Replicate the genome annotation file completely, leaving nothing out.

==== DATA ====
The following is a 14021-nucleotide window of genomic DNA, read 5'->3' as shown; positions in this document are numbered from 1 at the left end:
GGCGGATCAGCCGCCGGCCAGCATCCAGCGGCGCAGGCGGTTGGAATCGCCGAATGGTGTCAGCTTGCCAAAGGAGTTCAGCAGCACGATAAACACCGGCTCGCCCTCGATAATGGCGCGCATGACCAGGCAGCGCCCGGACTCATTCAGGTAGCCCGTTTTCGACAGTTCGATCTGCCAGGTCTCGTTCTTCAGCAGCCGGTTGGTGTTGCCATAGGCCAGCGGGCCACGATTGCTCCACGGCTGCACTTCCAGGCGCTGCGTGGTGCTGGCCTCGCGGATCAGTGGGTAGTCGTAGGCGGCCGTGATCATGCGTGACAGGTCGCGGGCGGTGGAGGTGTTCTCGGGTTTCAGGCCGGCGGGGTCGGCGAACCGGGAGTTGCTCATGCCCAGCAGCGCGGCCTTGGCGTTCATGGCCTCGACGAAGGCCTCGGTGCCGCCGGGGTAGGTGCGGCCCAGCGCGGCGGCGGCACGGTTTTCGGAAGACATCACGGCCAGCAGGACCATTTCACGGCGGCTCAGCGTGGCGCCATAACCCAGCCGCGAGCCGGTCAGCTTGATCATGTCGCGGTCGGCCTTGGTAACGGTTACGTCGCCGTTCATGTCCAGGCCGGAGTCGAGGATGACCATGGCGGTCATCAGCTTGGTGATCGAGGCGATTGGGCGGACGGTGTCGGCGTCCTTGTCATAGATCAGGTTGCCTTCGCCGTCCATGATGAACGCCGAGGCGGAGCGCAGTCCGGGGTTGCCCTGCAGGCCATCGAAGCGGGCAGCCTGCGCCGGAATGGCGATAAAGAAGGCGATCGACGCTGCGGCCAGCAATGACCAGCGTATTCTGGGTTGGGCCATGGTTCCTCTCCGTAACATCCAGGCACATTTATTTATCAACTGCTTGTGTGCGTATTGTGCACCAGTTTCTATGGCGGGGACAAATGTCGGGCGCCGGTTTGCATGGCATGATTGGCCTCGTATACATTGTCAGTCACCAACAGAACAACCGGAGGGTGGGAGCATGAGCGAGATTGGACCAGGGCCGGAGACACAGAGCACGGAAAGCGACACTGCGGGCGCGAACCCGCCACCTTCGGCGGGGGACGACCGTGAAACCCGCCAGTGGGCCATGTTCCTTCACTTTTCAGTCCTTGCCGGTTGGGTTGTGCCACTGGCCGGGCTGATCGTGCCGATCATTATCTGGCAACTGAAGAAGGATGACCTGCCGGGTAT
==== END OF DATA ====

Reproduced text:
The following is a 14021-nucleotide window of genomic DNA, read 5'->3' as shown; positions in this document are numbered from 1 at the left end:
GGCGGATCAGCCGCCGGCCAGCATCCAGCGGCGCAGGCGGTTGGAATCGCCGAATGGTGTCAGCTTGCCAAAGGAGTTCAGCAGCACGATAAACACCGGCTCGCCCTCGATAATGGCGCGCATGACCAGGCAGCGCCCGGACTCATTCAGGTAGCCCGTTTTCGACAGTTCGATCTGCCAGGTCTCGTTCTTCAGCAGCCGGTTGGTGTTGCCATAGGCCAGCGGGCCACGATTGCTCCACGGCTGCACTTCCAGGCGCTGCGTGGTGCTGGCCTCGCGGATCAGTGGGTAGTCGTAGGCGGCCGTGATCATGCGTGACAGGTCGCGGGCGGTGGAGGTGTTCTCGGGTTTCAGGCCGGCGGGGTCGGCGAACCGGGAGTTGCTCATGCCCAGCAGCGCGGCCTTGGCGTTCATGGCCTCGACGAAGGCCTCGGTGCCGCCGGGGTAGGTGCGGCCCAGCGCGGCGGCGGCACGGTTTTCGGAAGACATCACGGCCAGCAGGACCATTTCACGGCGGCTCAGCGTGGCGCCATAACCCAGCCGCGAGCCGGTCAGCTTGATCATGTCGCGGTCGGCCTTGGTAACGGTTACGTCGCCGTTCATGTCCAGGCCGGAGTCGAGGATGACCATGGCGGTCATCAGCTTGGTGATCGAGGCGATTGGGCGGACGGTGTCGGCGTCCTTGTCATAGATCAGGTTGCCTTCGCCGTCCATGATGAACGCCGAGGCGGAGCGCAGTCCGGGGTTGCCCTGCAGGCCATCGAAGCGGGCAGCCTGCGCCGGAATGGCGATAAAGAAGGCGATCGACGCTGCGGCCAGCAATGACCAGCGTATTCTGGGTTGGGCCATGGTTCCTCTCCGTAACATCCAGGCACATTTATTTATCAACTGCTTGTGTGCGTATTGTGCACCAGTTTCTATGGCGGGGACAAATGTCGGGCGCCGGTTTGCATGGCATGATTGGCCTCGTATACATTGTCAGTCACCAACAGAACAACCGGAGGGTGGGAGCATGAGCGAGATTGGACCAGGGCCGGAGACACAGAGCACGGAAAGCGACACTGCGGGCGCGAACCCGCCACCTTCGGCGGGGGACGACCGTGAAACCCGCCAGTGGGCCATGTTCCTTCACTTTTCAGTCCTTGCCGGTTGGGTTGTGCCACTGGCCGGGCTGATCGTGCCGATCATTATCTGGCAACTGAAGAAGGATGACCTGCCGGGTAT